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Deposit for eaves replacement

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Posted by: from Toronto
3/19/2016 at 10:13:45 PM

Is it normal for an eaves replacement company to request deposit? I worry about handing over cash before a job. What happens if they just spend it and don't show up? If it's legit and/or normal... how much is considered normal?

REPLIES (9)
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Mark from EX-Men Renovators in Amherst
Date/Time3/19/2016 at 11:21:19 PM

In my opinion depending on how big your job is, there shouldn't be any deposit needed for eave replacement. I don't recommend giving deposits for jobs under 2000.00 which most eaves are. If they don't have credit with their suppliers don't hire them.

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Mykola from Royal Roofing Inc in Toronto
Date/Time3/19/2016 at 11:31:36 PM

The deposit is not required for major companies. If you pay deposit, you have to pay by check and take receipt.

Usually deposit up to 5% from contract price. This operation better to do in the office of this company.

Best regards,

Royal Roofing

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Date/Time3/19/2016 at 11:43:20 PM

I wouldn't trust a company that requires a deposit unless it's a huge job requiring a lot of upfront costs... A simple contract signature would suffice.. Personally I've never asked for a deposit on jobs less than 15000 in material alone, I just have a contract signed which is legally binding.

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Yuri from AIMG Inc in Richmond Hill
Date/Time3/20/2016 at 12:34:47 AM

I always take deposit on all jobs, 5-10%.

I provide contract and receipt.

On jobs under 3000 balance is usually paid at completion.

Unfortunately I had customers that change their mind when crews coming for installation.

If you don't trust contractors - don't deal with them.

Good luck!

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Kershan from Roofmaster Ottawa Inc in Ottawa
Date/Time3/20/2016 at 10:57:37 AM

Hi Chris,

Yes, it's relatively normal for roofing or eavestrough companies to request a deposit. Sometimes contractors have to custom order materials and / or colours specific to your job and don't want to be stuck with the materials if the client backs out. As a contractor, we request a 20% deposit on all our projects since 1981. It also shows that the client is serious about getting the work done, and won't change their mind about having the work done. For us, some customers don't feel comfortable giving a deposit so we don't take one (very few exceptions). The only problem is that about 50% of the time these customers change their mind, cancel and we have nothing to keep as a deposit so we are left with excess stock of materials that were ordered specific to your home which could be very difficult to use on another job.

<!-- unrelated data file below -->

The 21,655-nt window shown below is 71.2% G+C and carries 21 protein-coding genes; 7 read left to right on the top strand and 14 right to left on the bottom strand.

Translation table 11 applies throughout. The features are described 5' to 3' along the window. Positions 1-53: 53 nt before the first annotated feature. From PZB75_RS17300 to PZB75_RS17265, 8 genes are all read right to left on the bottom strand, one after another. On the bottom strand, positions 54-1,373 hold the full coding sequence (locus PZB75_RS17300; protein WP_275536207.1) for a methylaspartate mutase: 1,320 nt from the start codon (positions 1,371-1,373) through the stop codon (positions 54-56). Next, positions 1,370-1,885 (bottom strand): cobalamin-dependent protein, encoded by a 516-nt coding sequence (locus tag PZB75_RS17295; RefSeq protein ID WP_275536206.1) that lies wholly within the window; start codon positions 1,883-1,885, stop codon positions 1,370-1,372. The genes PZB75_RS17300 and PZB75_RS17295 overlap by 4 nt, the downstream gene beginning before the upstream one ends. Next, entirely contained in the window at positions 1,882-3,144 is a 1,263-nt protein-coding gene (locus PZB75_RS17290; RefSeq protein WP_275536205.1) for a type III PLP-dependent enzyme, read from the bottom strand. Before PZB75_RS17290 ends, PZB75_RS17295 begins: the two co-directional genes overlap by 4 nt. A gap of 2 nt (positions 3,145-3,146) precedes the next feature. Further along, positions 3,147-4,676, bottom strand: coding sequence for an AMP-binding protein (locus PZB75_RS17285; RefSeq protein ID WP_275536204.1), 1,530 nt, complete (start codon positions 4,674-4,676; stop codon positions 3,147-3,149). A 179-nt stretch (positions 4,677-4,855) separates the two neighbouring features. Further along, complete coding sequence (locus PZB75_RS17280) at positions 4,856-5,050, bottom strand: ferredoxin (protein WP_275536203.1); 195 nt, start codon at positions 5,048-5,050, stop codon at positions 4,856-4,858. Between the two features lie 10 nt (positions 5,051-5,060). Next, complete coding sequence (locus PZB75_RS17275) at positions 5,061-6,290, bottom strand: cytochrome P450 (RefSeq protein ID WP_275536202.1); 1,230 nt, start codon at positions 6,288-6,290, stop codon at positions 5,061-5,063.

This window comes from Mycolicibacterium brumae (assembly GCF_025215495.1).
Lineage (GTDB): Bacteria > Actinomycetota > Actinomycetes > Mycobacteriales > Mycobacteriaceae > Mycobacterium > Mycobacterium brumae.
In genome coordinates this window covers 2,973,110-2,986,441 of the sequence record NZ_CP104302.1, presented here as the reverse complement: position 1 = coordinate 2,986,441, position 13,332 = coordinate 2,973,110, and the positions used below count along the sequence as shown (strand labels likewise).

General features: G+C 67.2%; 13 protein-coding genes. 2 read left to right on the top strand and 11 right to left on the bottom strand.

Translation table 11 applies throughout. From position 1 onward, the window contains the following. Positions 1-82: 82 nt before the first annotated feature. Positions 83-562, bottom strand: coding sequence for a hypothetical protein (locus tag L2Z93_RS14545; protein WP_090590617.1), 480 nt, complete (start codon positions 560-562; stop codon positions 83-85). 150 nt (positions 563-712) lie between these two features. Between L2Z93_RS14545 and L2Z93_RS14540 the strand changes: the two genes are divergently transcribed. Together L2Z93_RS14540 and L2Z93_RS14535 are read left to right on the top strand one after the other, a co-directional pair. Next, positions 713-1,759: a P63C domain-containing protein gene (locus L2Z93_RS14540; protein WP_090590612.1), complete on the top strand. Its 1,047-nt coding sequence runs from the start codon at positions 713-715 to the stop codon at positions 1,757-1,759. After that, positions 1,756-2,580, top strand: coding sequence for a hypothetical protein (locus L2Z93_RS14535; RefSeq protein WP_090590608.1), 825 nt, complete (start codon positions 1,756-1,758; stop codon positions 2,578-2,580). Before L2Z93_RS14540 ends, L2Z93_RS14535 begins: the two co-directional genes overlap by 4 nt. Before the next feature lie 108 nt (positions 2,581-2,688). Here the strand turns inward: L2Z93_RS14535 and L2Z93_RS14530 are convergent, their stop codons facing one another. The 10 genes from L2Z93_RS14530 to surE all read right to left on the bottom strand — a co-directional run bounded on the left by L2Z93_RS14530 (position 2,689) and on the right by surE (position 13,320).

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James from Deckster Decks in Scarborough
Date/Time3/20/2016 at 5:03:03 PM

Hi Chris,

I agree with Kershan. A deposit not only pays for some of the materials, it also ensures that the homeowner is serious. If I schedule my time to come and have to purchase materials for the job, a deposit has to be left. If the homeowner cancels last minute, I've wasted a my time running around, scheduling and now returning unneeded materials. Some special order stuff is non refundable. It also shows us, that the client is serious about the work and they intend to pay for it. I NEVER spend MY money on another person's house. If they don't pay at the end, I've lost out on labor, not materials and labor. Sign a contract, leave a deposit and get a receipt for the deposit. If you don't trust the contractor, hire someone else.

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Date/Time3/21/2016 at 8:15:44 AM

It is very normal for an established, reputable company to ask for a deposit. Deposits symbolize a commitment from the customer to go ahead with the agreed work. The last thing a contractor wants is to schedule the work and order materials only to have the customer change their mind....this happens all the time.

However, I would caution giving deposits to a contractor that you know nothing about. Is this a contractor that your family/friends have used before? Or is this someone you found off a telephone pole? This is a judgement call that you will have to make. Regardless, never pay a deposit by cash and always ask for a receipt.

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Date/Time3/22/2016 at 2:05:43 PM

Hi Chris,

I'm assuming The contractor asked you to sign a contract. That is your commitment to get the work done and pay the full price agreed. Negotiating the terms of the contract is your right and responsibility, what to pay and when. If the contractor needs to pre-order some materials, he will require a deposit to cover those costs. Most suppliers will not refund. Also, it it common for a contractor to ask for a booking deposit. 10% is plenty to show the contractor you are committed to the project. For larger projects, as much as 30% would be normal.

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Chris in Toronto
Date/Time3/22/2016 at 5:30:11 PM

Thankyou to all who responded.

I value your professional input. I can understand why some of you ask for deposits. I suppose there are people out there who bail at last minute, and a deposit helps safeguard that. But ultimately as many of you said..alot hinges on the dialogue with the contractor. If it doesnt feel right, find somebody else.

Again... thanks. I have begun my search.

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